Last week, I briefly touched on the educational benefits of augmented reality (AR) technologies, and today I will examine how AR is being used within museum exhibition spaces. In previous years, AR was seen to be too gimmicky, however this attitude is shifting and many museums are starting to see its potential related to their exhibitions. It is a technology that is very well-suited to artifact interpretation in a technologically fun way as it allows us to layer information over 3D space or an object. In this way, many museum educators are using it in their exhibitions as a way to enhance learning potentials in the exhibition space. For example, the Royal Ontario Museum (ROM) included a special AR app during their Ultimate Dinosaurs exhibition so that visitors could visualize how dinosaurs really looked and moved when they were alive (see this video for how it worked). In this way, AR can be an extension of the curatorial and educational vision of exhibition content.
Meanwhile, in the art museum, AR can be used to make physical works of art come alive (how neat!). A few years ago, there was an art exhibition in Laguna Beach, CA featuring photographs of people caught in a moment of motion, and aptly the exhibition was called A Moment in Time. This title makes more sense when we consider the AR app that went along with the photographs. Visitors would hold up their iOS/Android smartphones to trigger videos that continued the photographic moment:
These otherwise static images become objects of living art when enhanced with AR. As a result, the artistic power of the exhibition becomes ‘augmented’ (yes, I went there) and allows the viewer to fully comprehend the meaning of the artworks beyond the mere photographic capture of the moment in question. The viewer is able to see the continuation of the temporal moment in motion.
Returning for the moment to this week’s readings, the NMC Horizon Report: 2011 Museum Edition commented that “AR can be seen as an intuitive doorway through which data can be easily attached to real world objects, settings, and processes that facilitates a deeper meaning and understanding of what is being seen” (20). This is definitely true to different degrees in both of the museum/gallery utilizations of AR that I have outlined thus far. AR has an incredible educational quality to it, but it is also transferable to representing communal memory across spaces. This is especially true in open-air museums where almost anything could be an AR trigger. For example, the Museum of London (in the UK) released an app called StreetMuseum for iPhone/Android. This app allows users to walk around London and to view historical photographs layered over real life scenes. This is in the style of the rephotography movement where past and present images of a place are made into one cohesive image. Not only does this give deeper historical meaning to places we may or may not notice when walking around a city, but it also helps us to see how things change changed or if they have remained the same. Something that would perhaps make this app even more dynamic would be to include crowdsourced stories for each location where there is a photograph pinned. Projects like 110 Stories take this into account. The 110 Stories project re-imagines NYC post-9/11 with the view of a ghost shape of the twin towers from various vantage points in the city. From each vantage point, people are able to leave comments and stories about how they feel about the losses of the 9/11 attacks.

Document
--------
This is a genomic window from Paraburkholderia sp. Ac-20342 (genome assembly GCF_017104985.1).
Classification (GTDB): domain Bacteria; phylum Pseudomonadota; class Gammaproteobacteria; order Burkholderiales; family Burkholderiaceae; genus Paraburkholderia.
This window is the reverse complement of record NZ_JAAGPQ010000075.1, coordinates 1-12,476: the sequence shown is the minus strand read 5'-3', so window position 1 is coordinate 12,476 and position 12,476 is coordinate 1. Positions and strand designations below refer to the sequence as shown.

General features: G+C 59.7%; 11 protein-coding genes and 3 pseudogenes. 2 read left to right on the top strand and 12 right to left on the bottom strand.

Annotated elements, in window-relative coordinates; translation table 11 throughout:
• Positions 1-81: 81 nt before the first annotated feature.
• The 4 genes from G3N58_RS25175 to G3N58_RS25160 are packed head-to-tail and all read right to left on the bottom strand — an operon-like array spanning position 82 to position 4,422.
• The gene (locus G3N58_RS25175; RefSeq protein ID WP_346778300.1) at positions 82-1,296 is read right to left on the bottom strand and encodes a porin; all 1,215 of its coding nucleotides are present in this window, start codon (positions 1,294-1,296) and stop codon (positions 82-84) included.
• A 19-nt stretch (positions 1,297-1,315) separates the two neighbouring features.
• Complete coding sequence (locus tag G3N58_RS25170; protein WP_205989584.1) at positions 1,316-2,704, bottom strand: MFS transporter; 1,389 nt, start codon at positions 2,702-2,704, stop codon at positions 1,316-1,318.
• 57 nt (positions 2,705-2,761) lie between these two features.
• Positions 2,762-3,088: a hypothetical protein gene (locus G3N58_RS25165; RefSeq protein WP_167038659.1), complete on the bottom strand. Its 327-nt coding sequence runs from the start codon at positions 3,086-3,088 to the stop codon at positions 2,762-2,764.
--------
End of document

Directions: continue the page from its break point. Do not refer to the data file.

As with any new feature in a museum, be it in a physical space or outside, one must always have a mind for who will be using it and how it will be used. It is very important to know how an everyday visitor usually interacts with a museum object in order to present it in a new way in an augmented reality app. This attention to what audience will be consuming these augmented reality apps is along the lines of what my classmates have said in this week’s blogs as well (if you’re interested in what they have to say, please check out their posts here, here, and here). Audience will forever be important, and it is increasingly important to find new ways of engaging visitors so that museums can break away from the traditional view that museums are stodgy places of dusty old relics and escape from the notion that they are “boring to visit” (I always take it a little bit personally when someone says that). Media theorist, Marshall McLuhan said that when we create new media forms, we tend to fill them with the content of older media forms. This is what the museum world is doing with AR applications–they are finding new ways of representing the past that will engage with the present.
Also, check out my Pinterest board that has more examples of how augmented reality is being used in museums or in other cool ways.